The 6.5 PRC began as an idea formulated in George Gardner’s head. The president of GA Precision Rifles and an avid participant in precision rifle series, Gardner said the first inkling came around 2012 when the PRS rule book was published. The rules dictated that competitors could use any caliber bullet, 30 cal. or below, so long as it did not exceed 3,200 feet-per-second.
“I just kind of, as a whim, thought there’s got to be something out there that can give a guy an edge,” told Hornady in a video interview.
Gardner knew the 6.5 caliber bullets could push 3,150 feet-per-second safely; but there were no casings at that time that could accomplish what he wanted, so he started exploring other options. Eventually Hornady got involved, bringing their engineers to the table to fully bring the 6.5 PRC to life.
Based on the Ruger Compact Magnum, the 6.5 PRC features a .264-inch diameter bullet paired to a 2.030-inch case length. The cartridge’s neck measures .297-inches while its body comes in a .5158-inches. Designed for long range shooting, the 6.5 PRC round uses a 6.5 caliber bullet that delivers a high ballistic coefficient ensuring greater impact energy even over long distances.
“The 6.5 PRC is the ultimate short action long range caliber for target shooting. It’s also evolved to probably being the ultimate long range short action caliber for hunting,” Gardner said. “The 6.5 PRC is very versatile in that it’s firing a heavy bullet, very fast, very flat. It’s recoil is very manageable.”
The 6.5 PRC alongside Hornady’s other latest creation the .300 PRC earned approval from the Sporting Arms and Ammunition Manufacturers’ Institute in 2018, opening the door for other manufacturers to begin churning out 6.5 PRC gear.
“It’s the one that gives you everything,” Gardner commented. “It’s a rifle cartridge that other people in the industry can get behind and build rifles.”
Though it likely won’t completely replace the 6.5 Creedmoor, the 6.5 PRC does offer another alternative for hunters and PRS competitors.
“We’ve kind of nicknamed it the ‘Big Brother’ of the 6.5 Creedmoor and I think that’s exactly what it is,” Gardner explained. “I expect it will be here for the long haul, just like the 6.5 Creedmoor.”
Back in the days of the $99 SKS, the $279 Norinco Type-56 was king! Chris Bartocci with Small Arms Solutions reaches back into the 1980s and looks at some classic pre-ban semi-auto AKMs to include a Type-56S and S1 cranked out by the Communist Chinese to ship to the States by the boatload.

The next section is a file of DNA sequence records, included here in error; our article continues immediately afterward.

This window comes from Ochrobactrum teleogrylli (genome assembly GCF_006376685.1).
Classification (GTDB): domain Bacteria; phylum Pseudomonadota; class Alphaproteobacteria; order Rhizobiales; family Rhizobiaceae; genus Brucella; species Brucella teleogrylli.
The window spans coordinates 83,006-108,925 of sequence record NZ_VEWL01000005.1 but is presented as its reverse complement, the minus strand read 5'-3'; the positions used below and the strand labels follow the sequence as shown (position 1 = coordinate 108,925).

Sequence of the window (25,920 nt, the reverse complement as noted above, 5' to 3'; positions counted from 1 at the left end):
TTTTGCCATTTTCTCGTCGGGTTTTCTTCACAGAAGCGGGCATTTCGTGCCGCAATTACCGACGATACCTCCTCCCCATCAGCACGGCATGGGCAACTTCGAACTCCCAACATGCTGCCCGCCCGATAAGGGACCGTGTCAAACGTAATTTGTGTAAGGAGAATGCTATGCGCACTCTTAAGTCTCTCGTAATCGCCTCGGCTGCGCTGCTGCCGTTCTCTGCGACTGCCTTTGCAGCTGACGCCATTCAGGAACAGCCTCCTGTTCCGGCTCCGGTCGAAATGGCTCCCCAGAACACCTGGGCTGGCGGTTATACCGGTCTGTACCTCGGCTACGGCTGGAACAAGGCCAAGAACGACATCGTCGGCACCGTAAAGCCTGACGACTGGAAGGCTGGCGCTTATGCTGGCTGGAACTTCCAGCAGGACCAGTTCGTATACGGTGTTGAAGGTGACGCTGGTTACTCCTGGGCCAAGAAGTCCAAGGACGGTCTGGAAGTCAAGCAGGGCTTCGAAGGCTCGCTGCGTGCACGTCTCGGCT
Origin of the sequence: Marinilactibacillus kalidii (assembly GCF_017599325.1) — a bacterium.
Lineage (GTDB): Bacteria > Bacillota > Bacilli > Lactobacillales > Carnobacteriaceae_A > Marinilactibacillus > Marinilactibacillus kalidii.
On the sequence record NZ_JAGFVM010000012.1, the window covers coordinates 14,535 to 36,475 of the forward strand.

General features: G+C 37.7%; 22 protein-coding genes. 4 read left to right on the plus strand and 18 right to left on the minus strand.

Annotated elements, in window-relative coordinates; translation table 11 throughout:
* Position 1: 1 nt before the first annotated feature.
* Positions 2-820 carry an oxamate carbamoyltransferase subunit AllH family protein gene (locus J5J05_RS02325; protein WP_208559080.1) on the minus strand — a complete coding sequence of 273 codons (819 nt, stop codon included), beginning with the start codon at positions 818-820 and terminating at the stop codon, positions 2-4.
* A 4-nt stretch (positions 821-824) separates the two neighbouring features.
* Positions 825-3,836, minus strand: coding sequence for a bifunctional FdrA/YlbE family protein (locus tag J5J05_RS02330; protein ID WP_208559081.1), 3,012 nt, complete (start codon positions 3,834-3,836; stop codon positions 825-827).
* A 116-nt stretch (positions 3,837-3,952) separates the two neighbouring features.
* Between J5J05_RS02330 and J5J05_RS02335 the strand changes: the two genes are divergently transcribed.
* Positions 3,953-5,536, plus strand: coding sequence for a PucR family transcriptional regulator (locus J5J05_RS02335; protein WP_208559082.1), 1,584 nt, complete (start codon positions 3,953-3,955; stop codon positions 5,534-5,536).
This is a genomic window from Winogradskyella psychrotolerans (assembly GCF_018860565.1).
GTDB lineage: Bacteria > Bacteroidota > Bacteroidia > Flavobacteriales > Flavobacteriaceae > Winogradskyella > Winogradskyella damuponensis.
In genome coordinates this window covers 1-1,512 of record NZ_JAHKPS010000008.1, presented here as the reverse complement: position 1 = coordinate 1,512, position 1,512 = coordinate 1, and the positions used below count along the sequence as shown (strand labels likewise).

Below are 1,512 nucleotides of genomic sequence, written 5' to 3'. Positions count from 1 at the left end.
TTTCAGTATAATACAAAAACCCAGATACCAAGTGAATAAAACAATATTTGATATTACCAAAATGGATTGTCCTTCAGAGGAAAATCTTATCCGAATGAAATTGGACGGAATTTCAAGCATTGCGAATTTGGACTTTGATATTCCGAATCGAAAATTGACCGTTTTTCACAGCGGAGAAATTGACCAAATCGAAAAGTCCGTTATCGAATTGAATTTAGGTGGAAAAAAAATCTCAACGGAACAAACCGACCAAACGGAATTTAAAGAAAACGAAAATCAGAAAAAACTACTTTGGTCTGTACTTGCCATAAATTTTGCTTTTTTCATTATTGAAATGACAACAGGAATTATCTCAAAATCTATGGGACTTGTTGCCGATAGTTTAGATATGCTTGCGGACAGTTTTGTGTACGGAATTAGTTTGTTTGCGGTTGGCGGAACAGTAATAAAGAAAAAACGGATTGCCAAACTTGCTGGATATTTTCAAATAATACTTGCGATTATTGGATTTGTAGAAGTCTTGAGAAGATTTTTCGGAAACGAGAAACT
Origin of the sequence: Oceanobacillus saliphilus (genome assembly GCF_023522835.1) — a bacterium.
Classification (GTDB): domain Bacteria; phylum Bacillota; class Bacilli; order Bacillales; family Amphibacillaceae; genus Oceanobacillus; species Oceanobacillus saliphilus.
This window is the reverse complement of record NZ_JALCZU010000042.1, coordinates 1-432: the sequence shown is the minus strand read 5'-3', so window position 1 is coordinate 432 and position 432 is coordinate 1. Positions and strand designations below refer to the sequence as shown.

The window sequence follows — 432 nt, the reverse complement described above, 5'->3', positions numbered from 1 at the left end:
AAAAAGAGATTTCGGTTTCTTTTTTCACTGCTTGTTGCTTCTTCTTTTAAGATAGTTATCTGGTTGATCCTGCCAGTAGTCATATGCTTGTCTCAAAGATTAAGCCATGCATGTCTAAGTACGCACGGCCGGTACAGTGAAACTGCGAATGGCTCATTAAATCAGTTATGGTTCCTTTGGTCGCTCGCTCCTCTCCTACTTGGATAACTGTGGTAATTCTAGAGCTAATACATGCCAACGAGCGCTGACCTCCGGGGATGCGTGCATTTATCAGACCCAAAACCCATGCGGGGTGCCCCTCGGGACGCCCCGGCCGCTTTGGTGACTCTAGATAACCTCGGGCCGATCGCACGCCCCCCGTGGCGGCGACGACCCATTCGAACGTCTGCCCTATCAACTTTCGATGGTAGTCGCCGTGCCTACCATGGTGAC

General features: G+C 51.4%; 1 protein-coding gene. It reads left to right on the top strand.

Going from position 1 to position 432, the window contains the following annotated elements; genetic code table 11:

The golden days before the ban hammer came down saw such new in the box guns sold for bargain prices as well as 1,300 round crates of 7.62x39mm ammo to boot. Bartocci chronicles these at length, touching on such briefly-imported models as the PolyTech Legend (with a milled receiver) and compares the differences between these Chicom guns and the Soviet-style Kalash.
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Estimated gun sales declined double digits last month, marking the slowest October since 2011, according to federal data, and continuing a pattern first established over the summer.
Dealers processed just over 2 million applications through the National Instant Criminal Background Check System last month. Estimated gun sales — the sum of transfers in the NICS’s handgun, long gun, multiple and other categories — declined more than 12 percent and totaled just 928,474.
Dealers processed over 460,000 applications for handguns and just under 418,000 applications for long guns last month. The latter represents the slowest October recorded in a decade. Likewise, long gun tallies for July and August sank to 10-year lows, returning to levels not seen since before the election of former President Barack Obama. September fared even worse, ranking dead last in the 20-year history of NICS.
NICS checks serve as a proxy measure for gun sales, albeit an imperfect one. Applications for concealed carry permits, periodic rechecks for licenses and a slew of smaller categories for pawns, redemptions, rentals and other rare situations undercut the total amount of checks processed in one month. Guns.com removes these categories from the total figure to more accurately assess actual transfers, though it’s still an estimate.
These types of background checks have consumed larger percentages of the total amount recorded each month since the banner year of 2016, federal data shows. So far in 2018, these administrative-type checks have consistently inflated monthly totals, but haven’t translated into boosted sales.
Historical patterns for the industry suggest checks and sales will hit annual highs as the holiday season nears — typically the busiest time for retailers. Publicly traded gun companies — including Smith & Wesson and Sturm, Ruger and Company — consider fall and winter months the most profitable.
The current year remains on track to rank as the second busiest for NICS checks since the FBI first began keeping records in 1998, eclipsing the first 10 months of 2017 by 5 percent. Estimated sales, however, are trailing 6 percent, according to the data.